Tuesday, January 26, 2010

The results are in...

Gabe had 2 doctor appoitnments last week. Here's how they went:

Pulmonary: Gabe's sleep study showed that he has both central and obstructive apnea. The obstructive apnea has greatly improved, but is still there. It is very positive though that he is growing out of it. ENT may be consulted in the future to see if he needs to have any surgery to widen his airway by taking out retnoids/adnoids, or doing tongue thining, but for now, he just wants to watch it and let him continue to grow and get stronger. Gabe originally had 27 obstructive episodes per hour when his airway was swollen from his reflux. After extubation from heart surgery, he had 17 episodes per hour. The past study showed 8 obstructive episodes per hour which is consistent with moderate apnea. I'm so glad it keeps improving.
He also has central apnea. Central is when your brain forgets to tell your body to breathe. The Pulmonologist thinks that Gabe is doing this because he was so use to having low oxygen levels the 3 months he was in heart failure, he built up a pretty high tolerance for 85% oxygenation. Because he has this high tolerance, he pauses his breathing in his sleep till his oxygen levels get in the mid 90's and then takes a breath. This pausing is preventing him from staying in REM and "waking him up" every 2 minutes. We have to retrain Gabe's brain to know that 100% is normal oxygenation and he should breathe more and not settle for 96%. In order to do this, we are continuing on with the oxygen at night and going up from 0.12L to 0.25L of oxygen to ensure he is always 99 or 100%. Another sleep study will be repeated in July.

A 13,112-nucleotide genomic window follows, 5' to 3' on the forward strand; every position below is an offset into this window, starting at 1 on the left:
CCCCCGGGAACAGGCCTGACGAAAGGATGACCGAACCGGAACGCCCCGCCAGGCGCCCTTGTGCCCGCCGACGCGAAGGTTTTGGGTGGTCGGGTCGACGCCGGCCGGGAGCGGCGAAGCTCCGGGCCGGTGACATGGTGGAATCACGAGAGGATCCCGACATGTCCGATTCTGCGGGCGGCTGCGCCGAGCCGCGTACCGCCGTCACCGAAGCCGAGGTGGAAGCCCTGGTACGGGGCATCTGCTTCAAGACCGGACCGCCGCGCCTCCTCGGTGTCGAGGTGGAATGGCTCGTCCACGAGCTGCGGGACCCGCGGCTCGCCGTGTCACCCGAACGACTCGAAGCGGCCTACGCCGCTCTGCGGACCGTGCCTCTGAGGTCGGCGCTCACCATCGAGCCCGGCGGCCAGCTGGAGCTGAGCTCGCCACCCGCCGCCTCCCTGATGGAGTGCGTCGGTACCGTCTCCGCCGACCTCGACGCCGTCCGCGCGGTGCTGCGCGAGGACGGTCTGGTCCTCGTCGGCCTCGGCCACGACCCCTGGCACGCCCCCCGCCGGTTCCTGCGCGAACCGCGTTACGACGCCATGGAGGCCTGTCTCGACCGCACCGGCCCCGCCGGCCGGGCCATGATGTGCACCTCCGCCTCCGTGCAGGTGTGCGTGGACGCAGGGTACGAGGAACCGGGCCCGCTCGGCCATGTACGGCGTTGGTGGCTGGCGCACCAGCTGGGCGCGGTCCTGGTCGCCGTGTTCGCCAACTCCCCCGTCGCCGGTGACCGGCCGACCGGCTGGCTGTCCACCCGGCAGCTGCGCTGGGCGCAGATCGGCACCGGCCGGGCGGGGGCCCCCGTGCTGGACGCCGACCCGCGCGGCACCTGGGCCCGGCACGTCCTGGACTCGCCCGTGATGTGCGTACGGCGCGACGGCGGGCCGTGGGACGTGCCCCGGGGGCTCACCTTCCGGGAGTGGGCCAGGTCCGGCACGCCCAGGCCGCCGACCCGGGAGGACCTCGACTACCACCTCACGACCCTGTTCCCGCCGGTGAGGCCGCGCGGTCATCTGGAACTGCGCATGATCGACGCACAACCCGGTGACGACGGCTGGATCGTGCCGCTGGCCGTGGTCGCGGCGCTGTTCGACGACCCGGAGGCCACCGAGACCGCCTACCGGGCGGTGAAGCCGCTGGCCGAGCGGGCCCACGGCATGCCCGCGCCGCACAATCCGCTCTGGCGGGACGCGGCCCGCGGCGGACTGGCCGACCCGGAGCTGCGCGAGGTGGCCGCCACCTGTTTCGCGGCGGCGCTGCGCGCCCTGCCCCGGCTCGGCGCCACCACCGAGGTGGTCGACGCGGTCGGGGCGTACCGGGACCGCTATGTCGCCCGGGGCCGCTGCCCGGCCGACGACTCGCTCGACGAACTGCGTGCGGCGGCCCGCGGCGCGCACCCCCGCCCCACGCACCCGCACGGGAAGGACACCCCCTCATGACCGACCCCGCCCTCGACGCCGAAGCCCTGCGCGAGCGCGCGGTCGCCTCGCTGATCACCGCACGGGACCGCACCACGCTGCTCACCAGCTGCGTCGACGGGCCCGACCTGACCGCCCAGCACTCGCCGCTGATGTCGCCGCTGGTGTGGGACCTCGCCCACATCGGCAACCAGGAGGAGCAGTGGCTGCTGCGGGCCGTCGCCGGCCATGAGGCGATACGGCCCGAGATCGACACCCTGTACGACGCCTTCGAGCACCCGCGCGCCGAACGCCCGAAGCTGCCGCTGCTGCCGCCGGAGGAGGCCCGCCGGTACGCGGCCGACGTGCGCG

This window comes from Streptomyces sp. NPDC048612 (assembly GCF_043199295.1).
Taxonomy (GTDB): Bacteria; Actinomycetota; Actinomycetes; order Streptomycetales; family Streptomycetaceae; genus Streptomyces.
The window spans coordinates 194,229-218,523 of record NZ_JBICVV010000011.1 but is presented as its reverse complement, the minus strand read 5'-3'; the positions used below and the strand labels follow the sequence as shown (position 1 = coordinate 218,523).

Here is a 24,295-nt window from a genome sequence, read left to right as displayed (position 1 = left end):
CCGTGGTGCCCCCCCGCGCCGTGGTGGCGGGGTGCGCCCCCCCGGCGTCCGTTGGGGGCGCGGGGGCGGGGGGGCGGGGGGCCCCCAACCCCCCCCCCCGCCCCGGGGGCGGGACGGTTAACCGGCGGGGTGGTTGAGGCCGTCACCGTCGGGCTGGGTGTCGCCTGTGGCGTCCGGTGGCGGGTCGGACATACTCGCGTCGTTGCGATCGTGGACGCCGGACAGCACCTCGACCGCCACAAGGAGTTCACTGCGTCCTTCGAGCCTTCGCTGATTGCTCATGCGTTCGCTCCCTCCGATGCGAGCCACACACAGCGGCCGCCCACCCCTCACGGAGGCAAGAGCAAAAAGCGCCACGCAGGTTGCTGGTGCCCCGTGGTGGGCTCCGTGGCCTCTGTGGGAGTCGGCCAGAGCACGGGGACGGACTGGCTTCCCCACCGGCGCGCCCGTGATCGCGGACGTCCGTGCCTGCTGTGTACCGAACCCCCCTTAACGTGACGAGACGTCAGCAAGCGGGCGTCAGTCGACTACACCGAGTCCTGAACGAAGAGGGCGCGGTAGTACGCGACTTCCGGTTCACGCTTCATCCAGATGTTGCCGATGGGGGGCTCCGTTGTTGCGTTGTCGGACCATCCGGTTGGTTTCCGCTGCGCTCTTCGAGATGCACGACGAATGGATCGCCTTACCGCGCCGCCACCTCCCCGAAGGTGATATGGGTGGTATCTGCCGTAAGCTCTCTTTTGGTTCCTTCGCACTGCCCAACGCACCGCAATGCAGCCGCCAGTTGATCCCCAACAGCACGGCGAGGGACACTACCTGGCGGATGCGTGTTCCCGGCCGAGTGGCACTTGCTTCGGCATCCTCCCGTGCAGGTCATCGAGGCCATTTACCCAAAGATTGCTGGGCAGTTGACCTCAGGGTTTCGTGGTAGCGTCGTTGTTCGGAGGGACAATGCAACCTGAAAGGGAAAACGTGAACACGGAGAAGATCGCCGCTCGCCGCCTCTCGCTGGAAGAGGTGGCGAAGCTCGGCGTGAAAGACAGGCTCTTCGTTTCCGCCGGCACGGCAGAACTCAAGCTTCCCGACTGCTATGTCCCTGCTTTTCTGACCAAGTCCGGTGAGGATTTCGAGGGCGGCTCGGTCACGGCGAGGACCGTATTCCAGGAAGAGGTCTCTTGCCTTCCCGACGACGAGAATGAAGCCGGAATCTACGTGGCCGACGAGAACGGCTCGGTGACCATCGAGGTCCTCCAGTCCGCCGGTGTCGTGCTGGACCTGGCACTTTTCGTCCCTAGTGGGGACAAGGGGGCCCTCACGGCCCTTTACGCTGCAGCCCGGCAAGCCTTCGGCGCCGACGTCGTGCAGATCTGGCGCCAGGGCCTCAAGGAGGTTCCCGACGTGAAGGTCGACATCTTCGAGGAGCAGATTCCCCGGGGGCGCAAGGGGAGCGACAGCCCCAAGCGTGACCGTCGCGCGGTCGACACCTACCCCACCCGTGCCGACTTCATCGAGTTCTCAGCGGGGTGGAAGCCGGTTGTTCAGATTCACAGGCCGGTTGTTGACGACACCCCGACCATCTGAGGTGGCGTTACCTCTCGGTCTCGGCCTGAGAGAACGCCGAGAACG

Opthalmology: Gabe has nastigmus (sp?). This is when your eyes kind of rattle back and forth. There are a bunch of different types. Gabe has the kind that is often associated with Down Syndrome and goes along with low tone. It's mild and there is nothing that they want to do about it. Gabe is also slightly far sighted, but most babies his age are. Everything looked good and they are going to do another checkup in 4 months.

Feeding can still be a little discouraging since Gabe likes to spit his food back at us, but we keep staying hopefull. I'm also trying to get Gabe into PT soon. All the appointments, plus therapy, plus working 32 hours a week keeps me busy busy!

Saturday, January 16, 2010

so cute!

Thanks to our friend Maria (www.myspace.com/mwilliamsphotography) for taking Gabe's 6 month pictures!

Sunday, January 10, 2010


Gabe's poor little cheeks are red and dry from his oxygen tape. I really hope we can get rid of it soon!